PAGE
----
While I'm certainly not 100% satisfied with the results of my 50 at Mojave XP, the actual ride itself went pretty darn harmoniously for Scrap and I. One of the reasons that I love ride photos is that they are lasting memories reflecting the reality of horse and rider in that moment in time, a moment perhaps (and sometimes hopefully) not to be repeated again. We'd all love endless years of wonderful photos of happy horse and rider but realistically we're mortals on willful, fragile critters who can't entirely talk, so let the ride photo record stand.
Here's the pro photos from Gold Rush Shuffle 55, November 2014. Credit to Baylor/Gore. Please note I am grateful to all ride photographers and in no way blame them for my horse and I being mad strugglers in photos. Tis the nature of it!
me: We're gonna die in a hole!
Scrappy: Grin and bear it--towards camp!
Me: motherefinnhor--ooh haiiiii photog!
Scrappy: [insignificant fly on back not registering, brainless trot commencing]
That ride ended in a Rider Option after 27 miles because he had worn holes in my fingers and started on his way to cramping his hind end by moving out brainlessly way faster than we train.
Now, Mojave XP Day 1 50, February 2015, photo credits Lynne Glazer:
my derpy thumbs up finally made a ride photo--oh and um loose rein at the start you guys!!
grooving along some miles in
So what did I do differently?
1. Bit: No, I don't think you should answer every training problem by sticking more or harsher hardware on your horse. Yes, if you're having an issue with a horse ignoring a snaffle in this sport, I do think you should experiment with bits, potentially with a curb action option. Scrappy is not the first horse I've ridden in endurance who will run through a snaffle merrily to the detriment of us both, but check himself approximately twice on the curb setting of a quality Kimberwick and then *not question it* for a good while if not the whole ride. Many folks start in a stronger bit and switch out once the initial start excitement is over, and that may certainly be a route I take with Scrappy in the future if I get the chance. Anyway, after having literal holes in my hands at GRS in November, I added gloves, but I also switched him to a ported Myler Kimberwick, and will continue to use it.
2. Camping/Ride Strategy: At GRS I got lured into the lovely temptation of camping and starting the ride with friend. It's the most natural thing in the world to want to camp with if not ride with your buddies at these events, but it's not always the best thing for your horse. In this instance, Scrappy and my friend's gelding became buddies on arrival, camping at the trailers, strolling around, vetting in etc together, and when we started on ride morning and her gelding set off at a faster trot than he was managing, he came unglued and never recovered his composure until sweetly and sleepily vetting in 27 miles later. I wasn't willing to let Scrappy run blindly through the uneven but flat and open footing, which meant we fought the entire time, and a yo-yo effect of catching and leaving his "buddy" meant he was just a pisser the whole time.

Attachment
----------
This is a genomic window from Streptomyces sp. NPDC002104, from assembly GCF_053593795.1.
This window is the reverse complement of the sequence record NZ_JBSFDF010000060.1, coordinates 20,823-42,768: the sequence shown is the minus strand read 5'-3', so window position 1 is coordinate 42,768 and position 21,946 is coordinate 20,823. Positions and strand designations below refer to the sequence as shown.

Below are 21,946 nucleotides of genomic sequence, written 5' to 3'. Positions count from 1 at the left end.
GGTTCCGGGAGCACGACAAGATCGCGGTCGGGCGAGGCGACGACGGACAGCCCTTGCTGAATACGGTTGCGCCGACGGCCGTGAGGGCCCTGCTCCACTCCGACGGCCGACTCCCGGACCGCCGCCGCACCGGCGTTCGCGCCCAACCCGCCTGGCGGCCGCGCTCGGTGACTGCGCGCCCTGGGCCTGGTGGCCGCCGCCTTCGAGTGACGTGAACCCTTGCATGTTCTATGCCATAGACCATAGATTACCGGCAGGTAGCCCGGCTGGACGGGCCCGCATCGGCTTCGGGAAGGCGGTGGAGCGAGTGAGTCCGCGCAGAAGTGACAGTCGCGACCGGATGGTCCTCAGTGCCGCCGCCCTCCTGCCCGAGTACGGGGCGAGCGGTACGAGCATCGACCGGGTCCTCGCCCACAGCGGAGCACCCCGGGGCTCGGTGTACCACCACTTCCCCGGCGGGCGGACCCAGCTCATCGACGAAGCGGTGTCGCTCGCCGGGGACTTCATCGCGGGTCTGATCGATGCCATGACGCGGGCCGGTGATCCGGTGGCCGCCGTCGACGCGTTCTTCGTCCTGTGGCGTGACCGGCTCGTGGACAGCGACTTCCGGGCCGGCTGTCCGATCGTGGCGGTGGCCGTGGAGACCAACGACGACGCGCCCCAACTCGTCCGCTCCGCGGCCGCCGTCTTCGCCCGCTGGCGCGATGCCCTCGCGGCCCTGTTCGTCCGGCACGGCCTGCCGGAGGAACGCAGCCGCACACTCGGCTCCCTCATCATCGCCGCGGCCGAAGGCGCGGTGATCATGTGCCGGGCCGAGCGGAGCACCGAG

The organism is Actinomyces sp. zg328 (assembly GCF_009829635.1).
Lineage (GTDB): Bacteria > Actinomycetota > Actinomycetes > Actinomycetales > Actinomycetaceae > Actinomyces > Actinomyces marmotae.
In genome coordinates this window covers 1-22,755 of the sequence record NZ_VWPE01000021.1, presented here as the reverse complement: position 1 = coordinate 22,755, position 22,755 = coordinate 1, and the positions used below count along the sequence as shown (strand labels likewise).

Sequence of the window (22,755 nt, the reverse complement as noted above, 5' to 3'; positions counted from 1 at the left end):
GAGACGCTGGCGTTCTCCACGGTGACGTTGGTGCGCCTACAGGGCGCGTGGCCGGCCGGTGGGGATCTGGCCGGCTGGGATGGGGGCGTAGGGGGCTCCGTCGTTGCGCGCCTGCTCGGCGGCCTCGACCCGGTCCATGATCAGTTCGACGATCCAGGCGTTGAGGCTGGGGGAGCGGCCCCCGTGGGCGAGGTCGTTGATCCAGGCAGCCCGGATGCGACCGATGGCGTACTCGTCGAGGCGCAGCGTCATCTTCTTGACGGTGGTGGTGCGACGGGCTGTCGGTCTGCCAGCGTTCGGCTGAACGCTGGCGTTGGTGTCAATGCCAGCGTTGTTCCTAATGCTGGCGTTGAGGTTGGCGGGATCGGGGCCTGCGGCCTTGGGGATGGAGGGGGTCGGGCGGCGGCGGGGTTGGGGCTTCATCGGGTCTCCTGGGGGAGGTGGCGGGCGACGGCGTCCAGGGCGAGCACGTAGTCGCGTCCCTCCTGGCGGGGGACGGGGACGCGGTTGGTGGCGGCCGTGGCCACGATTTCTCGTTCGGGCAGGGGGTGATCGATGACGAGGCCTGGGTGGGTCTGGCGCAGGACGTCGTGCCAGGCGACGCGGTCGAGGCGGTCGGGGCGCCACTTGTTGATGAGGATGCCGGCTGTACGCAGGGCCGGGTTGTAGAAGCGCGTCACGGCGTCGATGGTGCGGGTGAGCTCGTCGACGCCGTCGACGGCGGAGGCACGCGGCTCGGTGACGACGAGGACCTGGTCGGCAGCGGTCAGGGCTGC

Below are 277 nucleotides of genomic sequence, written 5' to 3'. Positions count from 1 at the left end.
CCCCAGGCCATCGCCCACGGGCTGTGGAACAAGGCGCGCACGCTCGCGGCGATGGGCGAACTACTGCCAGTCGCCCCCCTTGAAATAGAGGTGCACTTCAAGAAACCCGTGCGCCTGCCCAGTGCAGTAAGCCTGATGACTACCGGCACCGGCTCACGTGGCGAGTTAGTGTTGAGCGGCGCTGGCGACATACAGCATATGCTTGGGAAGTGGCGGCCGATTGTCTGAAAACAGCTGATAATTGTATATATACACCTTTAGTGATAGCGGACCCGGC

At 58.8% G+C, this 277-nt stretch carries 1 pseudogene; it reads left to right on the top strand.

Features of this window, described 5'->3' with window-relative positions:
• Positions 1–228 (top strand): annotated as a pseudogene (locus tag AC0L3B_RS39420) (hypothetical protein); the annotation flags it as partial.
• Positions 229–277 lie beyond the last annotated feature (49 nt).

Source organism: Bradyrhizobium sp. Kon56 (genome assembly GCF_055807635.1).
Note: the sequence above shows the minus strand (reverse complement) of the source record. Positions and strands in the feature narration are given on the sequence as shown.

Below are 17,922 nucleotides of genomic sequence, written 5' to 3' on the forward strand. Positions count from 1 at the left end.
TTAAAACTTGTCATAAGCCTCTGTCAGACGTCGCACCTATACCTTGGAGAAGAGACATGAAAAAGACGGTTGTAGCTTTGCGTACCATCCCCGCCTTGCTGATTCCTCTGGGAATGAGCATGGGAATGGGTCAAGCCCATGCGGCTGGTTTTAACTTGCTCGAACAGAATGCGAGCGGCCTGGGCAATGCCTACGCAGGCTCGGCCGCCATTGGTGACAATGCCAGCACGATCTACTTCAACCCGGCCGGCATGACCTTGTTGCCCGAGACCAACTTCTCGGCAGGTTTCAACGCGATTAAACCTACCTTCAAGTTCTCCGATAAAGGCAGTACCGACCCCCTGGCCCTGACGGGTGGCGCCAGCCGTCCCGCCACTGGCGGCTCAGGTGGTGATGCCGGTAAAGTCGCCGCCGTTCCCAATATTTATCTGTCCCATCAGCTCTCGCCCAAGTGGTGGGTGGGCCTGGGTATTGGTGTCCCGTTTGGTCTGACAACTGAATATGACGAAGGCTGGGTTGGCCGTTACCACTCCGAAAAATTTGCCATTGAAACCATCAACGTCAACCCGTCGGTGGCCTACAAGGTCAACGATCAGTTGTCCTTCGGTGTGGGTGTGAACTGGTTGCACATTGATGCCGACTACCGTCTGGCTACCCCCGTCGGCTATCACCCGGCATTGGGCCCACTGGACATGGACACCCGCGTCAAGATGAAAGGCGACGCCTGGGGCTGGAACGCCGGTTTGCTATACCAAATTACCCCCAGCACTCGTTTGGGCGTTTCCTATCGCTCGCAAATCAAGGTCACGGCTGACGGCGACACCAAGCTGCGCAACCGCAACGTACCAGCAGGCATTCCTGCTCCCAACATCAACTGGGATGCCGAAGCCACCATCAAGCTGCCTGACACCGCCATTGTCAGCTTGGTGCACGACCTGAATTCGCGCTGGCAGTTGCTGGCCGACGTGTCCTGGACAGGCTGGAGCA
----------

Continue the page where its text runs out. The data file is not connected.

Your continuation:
At Mojave, through circumstance and some cultivation, I went entirely alone, with just my crew chihuahua on board besides Scrappy. The only friend I knew going wasn't going to arrive until Friday afternoon for Saturday's ride. We pulled in Tuesday night, set up next to friendly strangers, and spent our extra day in camp just doing OUR routine, doing a pre ride, walks, vet in,etc. The extra day in camp and pre ride without it being an actual ride were definitely helpful to a better brain state too. He jigged around like a goober on the pre ride and then had a big "Ummm HUH..." moment when we came back to camp after a few miles and that was that. He watched horses come and go throughout but never got worked up or attached to anyone and when we strolled out of camp on ride morning, well, you see that we did indeed stroll.
3.Home Strategy: I can't speak to facts on this but I always try to look at and include the full picture of the horse and issue at hand. Up until the GRS ride, Scrappy lived alone in a pasture, sharing fence line with other horses but not actual space. We mostly train alone, with at most one other horse once in a while. It occurred to me that ride camp was becoming nearly his sole horse group interaction setting, and that could really add to the stimulation. While acknowledging a potential need for work in other group ride settings, I also finally braved the risk and put him in with my fillies after GRS. It's been going really well as you've seen in pictures. They're peaceful but entertain each other, keep each other moving, and Scrappy is certainly friendlier for being around the mugging fillies.
So there it is, for what it's worth. We haven't solved the loin soreness issue yet but we've got ideas. I'll take the ride mental game win anyway, in the meantime!